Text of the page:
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Very simply, how can I make binding more responsive. That is, changing the interface closer to when the view model is changed in the background.

I have a timer-based progress bar that is incredibly jumpy. And I have a touchscreen keyboard that updates the field like hours (exaggeration) later than the key is pressed.

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It's not exactly what you are asking for but wpf has something like PriorityBinding so you can display different value when slow binding is loading in background. There is also DispatchPriority so you can decide how quick UI receive items from dispatcher. – baalazamon Feb 3 '11 at 16:01
up vote 2 down vote accepted

The problem is the queue priorities of the Dispatcher (see this). Even if you were to respond faster to a change in the ViewModel (for example by manually updating controls), the rendering itself is done at a lower priority. Thus, I guess it won't make any noticeable difference for you to respond faster since the user won't see it under after the next rendering.

EDIT: In general, the UI in WPF, even when doing data binding, is very responsive. However, there are some reasons why it can be slow (take a look at the app using the WPF performance toolkit):

  • The specific control itself (which is so slow) may be too complicated/bloated. For example, I had a control which loaded a 400kb style file every time it was created. Obviously, this took some time. In my case, the solution was to load the style file in the parent control once.
  • The main thread (which generally is your UI thread) does too much processing at a time. You might be blocking the thread with some long-running calculation, which means it has no chance to update the UI. So this calculation should be done in a different thread (BackgroundWorker, ThreadPool thread, ...).
  • The entire UI may be too complicated. You might have an extremely deep visual/logical tree or be using large styles/templates with lots of triggers or legacy bitmap effects, etc.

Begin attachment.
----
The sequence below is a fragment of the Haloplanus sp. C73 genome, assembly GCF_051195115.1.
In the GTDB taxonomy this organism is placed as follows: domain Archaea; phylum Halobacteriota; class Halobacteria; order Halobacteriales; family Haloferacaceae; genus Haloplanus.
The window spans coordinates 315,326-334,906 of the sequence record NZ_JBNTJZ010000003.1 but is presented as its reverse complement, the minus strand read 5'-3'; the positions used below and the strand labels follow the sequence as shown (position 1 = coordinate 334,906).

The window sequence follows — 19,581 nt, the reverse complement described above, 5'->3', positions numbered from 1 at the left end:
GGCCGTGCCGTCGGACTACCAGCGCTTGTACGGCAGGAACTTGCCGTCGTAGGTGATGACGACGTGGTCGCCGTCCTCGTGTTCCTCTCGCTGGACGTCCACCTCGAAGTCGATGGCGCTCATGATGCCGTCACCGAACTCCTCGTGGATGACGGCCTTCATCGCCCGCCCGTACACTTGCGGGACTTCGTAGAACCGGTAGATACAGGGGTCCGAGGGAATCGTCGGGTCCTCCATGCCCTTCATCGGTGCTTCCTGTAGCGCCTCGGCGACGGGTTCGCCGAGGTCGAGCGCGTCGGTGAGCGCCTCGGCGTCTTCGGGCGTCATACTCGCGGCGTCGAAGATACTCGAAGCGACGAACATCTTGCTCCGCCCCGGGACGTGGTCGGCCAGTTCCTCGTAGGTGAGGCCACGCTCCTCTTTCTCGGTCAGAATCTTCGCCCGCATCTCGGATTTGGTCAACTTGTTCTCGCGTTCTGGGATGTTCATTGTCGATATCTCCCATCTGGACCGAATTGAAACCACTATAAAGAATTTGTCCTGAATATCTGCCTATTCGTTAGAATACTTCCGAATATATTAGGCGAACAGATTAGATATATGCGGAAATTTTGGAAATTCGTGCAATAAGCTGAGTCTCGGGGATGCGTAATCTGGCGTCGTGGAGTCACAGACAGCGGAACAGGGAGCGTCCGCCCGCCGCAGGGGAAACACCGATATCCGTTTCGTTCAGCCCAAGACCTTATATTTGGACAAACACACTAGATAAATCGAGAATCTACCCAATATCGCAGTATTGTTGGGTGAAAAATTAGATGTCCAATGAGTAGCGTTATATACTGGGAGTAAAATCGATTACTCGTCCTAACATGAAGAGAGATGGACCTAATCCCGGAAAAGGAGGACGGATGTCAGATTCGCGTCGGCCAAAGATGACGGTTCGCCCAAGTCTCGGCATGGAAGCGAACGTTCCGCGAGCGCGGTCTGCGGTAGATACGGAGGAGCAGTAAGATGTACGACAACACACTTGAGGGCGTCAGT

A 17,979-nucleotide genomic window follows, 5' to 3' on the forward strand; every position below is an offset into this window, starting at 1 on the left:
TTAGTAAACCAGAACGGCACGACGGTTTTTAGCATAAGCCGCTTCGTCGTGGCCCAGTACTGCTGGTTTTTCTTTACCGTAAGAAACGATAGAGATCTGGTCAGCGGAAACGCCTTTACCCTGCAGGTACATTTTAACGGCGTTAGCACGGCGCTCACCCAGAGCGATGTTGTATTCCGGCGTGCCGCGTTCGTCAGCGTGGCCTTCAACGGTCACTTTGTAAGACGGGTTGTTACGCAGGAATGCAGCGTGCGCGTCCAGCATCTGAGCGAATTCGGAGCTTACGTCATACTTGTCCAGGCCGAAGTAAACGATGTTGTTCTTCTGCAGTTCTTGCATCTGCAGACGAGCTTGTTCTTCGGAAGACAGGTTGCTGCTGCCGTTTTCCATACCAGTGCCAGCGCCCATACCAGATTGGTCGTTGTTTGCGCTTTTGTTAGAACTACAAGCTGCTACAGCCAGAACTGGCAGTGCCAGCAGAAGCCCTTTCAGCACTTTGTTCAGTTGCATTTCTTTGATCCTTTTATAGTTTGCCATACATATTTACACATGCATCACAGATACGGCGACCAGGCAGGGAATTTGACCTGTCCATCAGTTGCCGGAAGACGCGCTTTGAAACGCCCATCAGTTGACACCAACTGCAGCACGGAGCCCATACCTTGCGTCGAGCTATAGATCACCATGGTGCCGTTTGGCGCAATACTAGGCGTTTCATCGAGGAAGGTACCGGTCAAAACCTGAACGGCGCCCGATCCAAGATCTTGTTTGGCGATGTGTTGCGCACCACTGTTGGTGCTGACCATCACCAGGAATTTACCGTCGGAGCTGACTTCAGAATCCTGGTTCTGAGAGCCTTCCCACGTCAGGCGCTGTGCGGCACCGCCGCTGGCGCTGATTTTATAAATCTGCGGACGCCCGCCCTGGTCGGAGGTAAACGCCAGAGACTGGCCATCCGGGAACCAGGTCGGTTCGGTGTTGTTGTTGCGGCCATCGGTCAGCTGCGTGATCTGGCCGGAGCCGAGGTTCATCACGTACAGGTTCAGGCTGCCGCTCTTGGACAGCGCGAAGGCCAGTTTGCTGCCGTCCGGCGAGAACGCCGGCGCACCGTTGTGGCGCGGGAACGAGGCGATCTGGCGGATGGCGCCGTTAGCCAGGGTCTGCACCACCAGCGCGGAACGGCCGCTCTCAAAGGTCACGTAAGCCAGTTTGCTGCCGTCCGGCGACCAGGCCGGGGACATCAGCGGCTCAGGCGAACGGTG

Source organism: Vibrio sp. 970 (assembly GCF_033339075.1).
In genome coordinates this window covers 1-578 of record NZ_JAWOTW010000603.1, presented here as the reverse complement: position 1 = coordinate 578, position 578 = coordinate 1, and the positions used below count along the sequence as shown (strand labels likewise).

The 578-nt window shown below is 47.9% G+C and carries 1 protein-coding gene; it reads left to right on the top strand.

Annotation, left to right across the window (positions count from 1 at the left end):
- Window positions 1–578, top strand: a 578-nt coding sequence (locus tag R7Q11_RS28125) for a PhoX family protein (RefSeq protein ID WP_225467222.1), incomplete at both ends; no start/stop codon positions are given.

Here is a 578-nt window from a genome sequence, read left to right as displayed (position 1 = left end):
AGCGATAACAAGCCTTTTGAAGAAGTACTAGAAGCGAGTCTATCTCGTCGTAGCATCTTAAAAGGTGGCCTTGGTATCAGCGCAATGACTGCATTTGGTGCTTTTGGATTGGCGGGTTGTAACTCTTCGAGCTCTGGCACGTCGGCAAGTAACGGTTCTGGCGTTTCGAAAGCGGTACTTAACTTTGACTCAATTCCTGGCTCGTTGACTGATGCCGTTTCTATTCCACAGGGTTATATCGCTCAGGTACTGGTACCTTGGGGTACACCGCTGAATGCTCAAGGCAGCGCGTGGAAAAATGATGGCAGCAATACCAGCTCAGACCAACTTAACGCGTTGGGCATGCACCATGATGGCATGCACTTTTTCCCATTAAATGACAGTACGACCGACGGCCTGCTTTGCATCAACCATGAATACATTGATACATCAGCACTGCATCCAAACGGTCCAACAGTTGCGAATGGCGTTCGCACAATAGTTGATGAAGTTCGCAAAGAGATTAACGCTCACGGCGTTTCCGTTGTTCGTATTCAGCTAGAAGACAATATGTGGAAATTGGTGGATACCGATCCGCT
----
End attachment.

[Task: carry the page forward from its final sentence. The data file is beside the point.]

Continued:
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so your answer is that there is no answer? – Jordan Feb 3 '11 at 16:29
    
I have a project with nearly 1000+ bindings on a page that are dynamic w.r.t. slider controls and it is very responsive. – user7116 Feb 3 '11 at 17:01
    
@Jordan Basically yes. Since the rendering is done at a lower priority than data binding and normal priority (this makes sense since the data binding might result in rendering changes), any updates to the data binding won't help (and it might not be the actual problem with slow response!). You might want to take a look with a profiler, ex. windowsclient.net/wpf/perf/wpf-perf-tool.aspx One more option might be to have a second thread where you have your "slow" window(s). – Daniel Rose Feb 4 '11 at 10:30
    
@Jordan See my edit. – Daniel Rose Feb 4 '11 at 19:21

OK, there are three options you can use when it comes to making UI responsive:

(1). Use asynchronous bindings:

<TextBlock Text="{Binding ViewModelTextProperty, IsAsync=True}"/>

This way the value of ViewModelTextProperty will be retrieved asynchronously.

(2). Use PriorityBinding - it is similar to the previous option, but additionally it allows you to display something while main binding is executing asynchronously:

<TextBlock>
   <TextBlock.Text>
      <PriorityBinding>
          <Binding Path="ViewModelTextProperty" IsAsync="True"/>
          <Binding Path="FastViewModelTextProperty" IsAsync="True"/>
      </PriorityBinding>
   </TextBlock.Text>
</TextBlock>

Slow bindings are specified on the top and the fast ones in the buttom. That is, in this example, value of FastViewModelTextProperty will be displayed first and when value of ViewModelTextProperty is ready it will be displayed.

(3). And finally, you can use usual asyncronious programming in your view model (call methods asynchronously, use timers, etc.). And whenever you are ready to display some data, update the UI (set values of bound properties) using Dispatcher:

private void OnAsyncOperationCompleted()
{
   Application.Current.Dispatcher.BeginInvoke(new Action(() => {
      // Update the UI
   }));
}
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this is the opposite direction I'm wanting go. I'm wanting the view to respond faster to changes in the view model. I'm not just wanting the interface to be alive while I'm doing some processing. I have a timer-based progress bar that is incredibly jumpy. And I have a touchscreen keyboard that updates the field like hours (exaggeration) later than the key is pressed. – Jordan Feb 3 '11 at 16:28

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